Hospital doctor

Hospital doctors examine, diagnose and treat patients. 

Annual Salary

£26,350 to £102,500

Average UK salary in 2018 was £29,588 (source Office for Statistics)

Working hours


Future employment

There will be 5% more Hospital doctor jobs in 2024.
In your local area

What's it all about?

You'll specialise in a particular area like:

  • surgery - caring for patients before, during and after an operation
  • medicine - treating general medical conditions and working in specialisms like cardiology, dermatology, ophthalmology, geriatrics and neurology
  • paediatrics - managing health conditions that affect babies, children and young people
  • pathology - investigating the cause of disease and the effect on patients
  • psychiatry - working with patients experiencing mental health problems like depression, anxiety, personality disorders and addiction
  • anaesthesia – giving anaesthetics for surgery and medical procedures
  • obstetrics and gynaecology - caring for pregnant women and their unborn children
  • oncology – treating patients with cancer

Depending on your role you might also:

  • lead a team of medical staff
  • manage a department
  • teach and supervise trainee doctors
  • write reports and keep GPs informed about the diagnosis and care of their patients

You can get into this job through:

  • a university course


You'll need to complete:

  • a 5-year degree in medicine, recognised by the General Medical Council
  • a 2-year foundation course of general training
  • 2 to 3 years of core medical training (CMT) or Acute Care Common Stem (ACCS) programme
  • 4 to 7 years of specialist training, depending on your chosen area of medicine

If you already have a degree in a science subject (minimum upper second), you could take a 4-year graduate entry programme into medicine.

You may be able to join a 6-year degree course in medicine if you have no science qualifications. This includes a one-year pre-medical or foundation year.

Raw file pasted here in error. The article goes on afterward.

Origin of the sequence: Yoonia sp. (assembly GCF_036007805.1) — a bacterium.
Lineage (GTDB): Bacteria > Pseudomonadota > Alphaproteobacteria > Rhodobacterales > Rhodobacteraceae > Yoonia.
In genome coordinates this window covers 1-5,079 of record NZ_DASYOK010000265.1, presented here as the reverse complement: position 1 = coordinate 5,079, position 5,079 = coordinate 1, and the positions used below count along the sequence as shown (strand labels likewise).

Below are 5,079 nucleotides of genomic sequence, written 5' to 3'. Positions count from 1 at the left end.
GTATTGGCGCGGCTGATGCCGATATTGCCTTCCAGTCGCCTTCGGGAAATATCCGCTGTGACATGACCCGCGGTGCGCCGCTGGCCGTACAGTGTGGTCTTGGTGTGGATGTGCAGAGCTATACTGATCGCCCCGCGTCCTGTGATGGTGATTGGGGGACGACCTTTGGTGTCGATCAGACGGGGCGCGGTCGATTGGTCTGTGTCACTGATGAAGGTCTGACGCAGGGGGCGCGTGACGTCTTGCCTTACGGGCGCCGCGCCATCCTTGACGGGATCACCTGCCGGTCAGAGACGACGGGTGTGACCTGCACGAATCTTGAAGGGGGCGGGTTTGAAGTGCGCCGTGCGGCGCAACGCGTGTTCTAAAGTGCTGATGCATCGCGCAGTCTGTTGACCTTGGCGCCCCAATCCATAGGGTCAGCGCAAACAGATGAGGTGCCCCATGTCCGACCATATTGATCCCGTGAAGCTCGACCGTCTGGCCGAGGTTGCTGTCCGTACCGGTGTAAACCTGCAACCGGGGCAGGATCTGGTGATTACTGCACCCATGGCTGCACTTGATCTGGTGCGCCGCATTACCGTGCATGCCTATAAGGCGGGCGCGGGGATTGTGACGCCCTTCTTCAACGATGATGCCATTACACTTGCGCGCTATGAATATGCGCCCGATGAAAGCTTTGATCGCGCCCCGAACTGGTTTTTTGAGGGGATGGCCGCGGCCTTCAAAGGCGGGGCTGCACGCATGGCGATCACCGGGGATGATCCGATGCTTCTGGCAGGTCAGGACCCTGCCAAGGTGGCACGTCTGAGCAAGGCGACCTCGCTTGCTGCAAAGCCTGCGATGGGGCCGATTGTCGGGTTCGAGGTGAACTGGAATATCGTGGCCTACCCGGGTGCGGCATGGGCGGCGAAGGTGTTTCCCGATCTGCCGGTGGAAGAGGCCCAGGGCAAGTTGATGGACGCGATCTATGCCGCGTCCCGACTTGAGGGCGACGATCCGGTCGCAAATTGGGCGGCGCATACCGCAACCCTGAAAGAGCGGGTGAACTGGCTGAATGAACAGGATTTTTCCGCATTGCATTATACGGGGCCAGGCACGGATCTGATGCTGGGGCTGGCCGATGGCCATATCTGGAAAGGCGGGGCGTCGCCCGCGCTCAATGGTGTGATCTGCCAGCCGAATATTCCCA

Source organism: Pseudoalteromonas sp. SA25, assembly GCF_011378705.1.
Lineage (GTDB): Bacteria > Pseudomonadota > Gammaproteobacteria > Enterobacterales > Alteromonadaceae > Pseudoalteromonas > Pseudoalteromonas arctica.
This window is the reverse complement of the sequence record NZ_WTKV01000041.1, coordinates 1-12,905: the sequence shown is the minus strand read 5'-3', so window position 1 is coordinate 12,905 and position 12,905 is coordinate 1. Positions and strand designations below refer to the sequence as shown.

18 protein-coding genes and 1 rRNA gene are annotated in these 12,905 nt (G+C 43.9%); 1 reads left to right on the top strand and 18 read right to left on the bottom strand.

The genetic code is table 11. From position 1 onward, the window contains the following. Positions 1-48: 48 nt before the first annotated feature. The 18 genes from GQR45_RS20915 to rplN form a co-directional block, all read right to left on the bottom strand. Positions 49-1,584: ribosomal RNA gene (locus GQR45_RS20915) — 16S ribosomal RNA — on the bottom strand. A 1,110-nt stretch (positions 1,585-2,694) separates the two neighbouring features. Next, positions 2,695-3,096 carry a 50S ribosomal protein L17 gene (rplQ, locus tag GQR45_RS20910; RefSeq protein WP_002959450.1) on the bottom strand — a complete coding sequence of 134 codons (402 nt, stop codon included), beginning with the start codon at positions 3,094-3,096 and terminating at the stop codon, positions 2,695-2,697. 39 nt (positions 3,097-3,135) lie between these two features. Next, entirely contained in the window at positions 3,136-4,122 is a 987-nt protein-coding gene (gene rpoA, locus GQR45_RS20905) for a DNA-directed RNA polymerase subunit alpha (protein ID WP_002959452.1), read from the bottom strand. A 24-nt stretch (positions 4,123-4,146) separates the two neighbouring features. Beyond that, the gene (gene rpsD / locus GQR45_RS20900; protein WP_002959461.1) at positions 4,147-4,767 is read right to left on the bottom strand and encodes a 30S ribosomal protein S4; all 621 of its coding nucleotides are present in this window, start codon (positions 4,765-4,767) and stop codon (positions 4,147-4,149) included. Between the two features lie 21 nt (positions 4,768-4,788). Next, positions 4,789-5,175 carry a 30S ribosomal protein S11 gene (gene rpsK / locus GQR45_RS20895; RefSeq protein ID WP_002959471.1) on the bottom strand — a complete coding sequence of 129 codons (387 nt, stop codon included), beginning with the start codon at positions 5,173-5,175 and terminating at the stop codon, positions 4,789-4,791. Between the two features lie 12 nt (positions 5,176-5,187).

When you apply for a course in medicine, you could be asked to take the University Clinical Aptitude Test or BioMedical Admissions Test. They test the skills you'll need on the course, like critical thinking, problem solving, data analysis, communication and scientific knowledge.

Medical schools will also expect you to have some relevant paid or voluntary work experience. The British Medical Association has information on finding a placement.

You'll usually need:

  • 7 GCSEs, including sciences, with 5 subjects at grades 9 to 7 (A* or A) and English and maths at least grade 6 to 5 (B)
  • 3 A levels at grade A in chemistry and either biology, physics or maths, plus another academic subject

Further information

You could join the British Medical Association, for professional development and training opportunities.

You can find out more about becoming a doctor and studying medicine from the British Medical Association and Health Careers.

£26,350 to £102,500

Starter salary: £26,350 to £45,750 (doctors in training)

Experienced salary: £37,500 to £70,000 (specialty doctors)

Surgeons working in the private sector may be paid more.

These figures are a guide.


You’ll work long hours including nights and weekends. You’ll be part of an out-of-hours rota system.

You’ll spend time in consulting rooms, wards, operating theatres and special units like accident and emergency.

You could work in an NHS or private hospital.

Your working environment may be physically and emotionally demanding.

You may need to wear a uniform.

With experience, you may go on to lead a team or manage a department.

With experience and entry on the General Medical Council (GMC) Specialist Register, you could apply for senior (or consultant) roles.

You may also progress to teaching and training students, trainee doctors and other healthcare professionals.

Skills required and how your skills match up

What skills are required?

You'll need:

  • knowledge of medicine and dentistry
  • customer service skills
  • knowledge of psychology
  • knowledge of English language
  • counselling skills including active listening and a non-judgemental approach
  • thinking and reasoning skills
  • to be thorough and pay attention to detail
  • sensitivity and understanding
  • to be able to carry out basic tasks on a computer or hand-held device
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